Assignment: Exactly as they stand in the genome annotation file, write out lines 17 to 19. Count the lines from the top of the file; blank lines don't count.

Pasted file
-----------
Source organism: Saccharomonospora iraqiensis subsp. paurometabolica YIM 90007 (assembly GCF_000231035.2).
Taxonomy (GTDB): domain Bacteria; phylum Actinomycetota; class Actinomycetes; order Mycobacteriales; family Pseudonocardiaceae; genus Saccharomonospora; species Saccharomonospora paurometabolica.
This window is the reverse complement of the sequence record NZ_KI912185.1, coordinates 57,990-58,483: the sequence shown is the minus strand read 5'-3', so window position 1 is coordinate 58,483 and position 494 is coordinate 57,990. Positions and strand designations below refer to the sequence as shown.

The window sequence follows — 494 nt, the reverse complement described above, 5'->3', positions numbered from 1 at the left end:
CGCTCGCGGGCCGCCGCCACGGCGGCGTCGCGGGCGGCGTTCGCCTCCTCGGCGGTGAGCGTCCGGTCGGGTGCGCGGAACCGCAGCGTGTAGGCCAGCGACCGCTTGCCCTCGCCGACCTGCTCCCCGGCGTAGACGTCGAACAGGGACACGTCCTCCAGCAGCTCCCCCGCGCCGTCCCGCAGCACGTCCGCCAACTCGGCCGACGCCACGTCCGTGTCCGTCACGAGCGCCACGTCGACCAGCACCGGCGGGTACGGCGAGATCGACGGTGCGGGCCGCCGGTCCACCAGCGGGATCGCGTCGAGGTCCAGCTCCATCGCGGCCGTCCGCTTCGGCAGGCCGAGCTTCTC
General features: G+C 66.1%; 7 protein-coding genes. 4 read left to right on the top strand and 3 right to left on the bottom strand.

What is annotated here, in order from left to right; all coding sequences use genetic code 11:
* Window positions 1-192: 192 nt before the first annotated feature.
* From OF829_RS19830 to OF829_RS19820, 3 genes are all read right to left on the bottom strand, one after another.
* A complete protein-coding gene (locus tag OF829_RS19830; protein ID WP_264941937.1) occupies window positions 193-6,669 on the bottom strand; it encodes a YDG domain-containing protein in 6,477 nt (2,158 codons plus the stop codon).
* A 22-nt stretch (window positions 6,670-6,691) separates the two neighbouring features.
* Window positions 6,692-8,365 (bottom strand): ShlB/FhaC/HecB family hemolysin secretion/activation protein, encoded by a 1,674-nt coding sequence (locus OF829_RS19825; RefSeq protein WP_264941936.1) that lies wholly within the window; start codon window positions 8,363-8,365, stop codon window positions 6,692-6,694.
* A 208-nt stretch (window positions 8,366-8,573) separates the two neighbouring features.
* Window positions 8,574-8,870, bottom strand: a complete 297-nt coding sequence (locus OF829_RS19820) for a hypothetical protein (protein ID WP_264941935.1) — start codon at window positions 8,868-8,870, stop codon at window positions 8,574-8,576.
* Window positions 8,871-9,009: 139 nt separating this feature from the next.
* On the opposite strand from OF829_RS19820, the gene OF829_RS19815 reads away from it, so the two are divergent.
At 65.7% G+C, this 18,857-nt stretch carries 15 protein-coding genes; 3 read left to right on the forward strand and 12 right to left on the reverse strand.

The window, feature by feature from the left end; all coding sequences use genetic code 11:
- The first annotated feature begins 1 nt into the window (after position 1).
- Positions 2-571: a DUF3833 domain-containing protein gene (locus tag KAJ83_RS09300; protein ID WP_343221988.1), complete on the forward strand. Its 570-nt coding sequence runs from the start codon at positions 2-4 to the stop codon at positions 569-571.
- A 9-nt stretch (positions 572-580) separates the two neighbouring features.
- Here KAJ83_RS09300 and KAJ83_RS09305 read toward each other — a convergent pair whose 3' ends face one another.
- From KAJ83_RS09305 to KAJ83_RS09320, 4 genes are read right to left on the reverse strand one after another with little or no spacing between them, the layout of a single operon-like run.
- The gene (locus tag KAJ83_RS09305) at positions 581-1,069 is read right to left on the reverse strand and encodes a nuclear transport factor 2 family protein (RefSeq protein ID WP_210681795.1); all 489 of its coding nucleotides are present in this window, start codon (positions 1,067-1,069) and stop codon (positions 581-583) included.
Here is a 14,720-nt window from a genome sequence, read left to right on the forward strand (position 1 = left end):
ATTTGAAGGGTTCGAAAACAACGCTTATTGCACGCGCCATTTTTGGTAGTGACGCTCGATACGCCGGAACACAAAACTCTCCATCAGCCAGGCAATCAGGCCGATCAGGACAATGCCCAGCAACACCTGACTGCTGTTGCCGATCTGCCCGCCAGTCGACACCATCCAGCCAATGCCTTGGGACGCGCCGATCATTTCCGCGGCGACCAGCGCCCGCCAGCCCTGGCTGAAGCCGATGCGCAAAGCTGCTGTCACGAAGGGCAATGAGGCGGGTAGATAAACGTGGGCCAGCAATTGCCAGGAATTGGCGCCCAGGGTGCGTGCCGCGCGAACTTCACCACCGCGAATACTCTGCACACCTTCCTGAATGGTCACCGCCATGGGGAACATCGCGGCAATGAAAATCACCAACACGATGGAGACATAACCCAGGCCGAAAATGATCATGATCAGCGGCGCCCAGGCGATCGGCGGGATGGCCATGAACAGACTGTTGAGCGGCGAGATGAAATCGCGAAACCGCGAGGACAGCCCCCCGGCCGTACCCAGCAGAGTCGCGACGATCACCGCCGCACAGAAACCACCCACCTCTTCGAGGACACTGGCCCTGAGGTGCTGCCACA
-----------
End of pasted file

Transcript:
At 65.7% G+C, this 18,857-nt stretch carries 15 protein-coding genes; 3 read left to right on the forward strand and 12 right to left on the reverse strand.

The window, feature by feature from the left end; all coding sequences use genetic code 11:
- The first annotated feature begins 1 nt into the window (after position 1).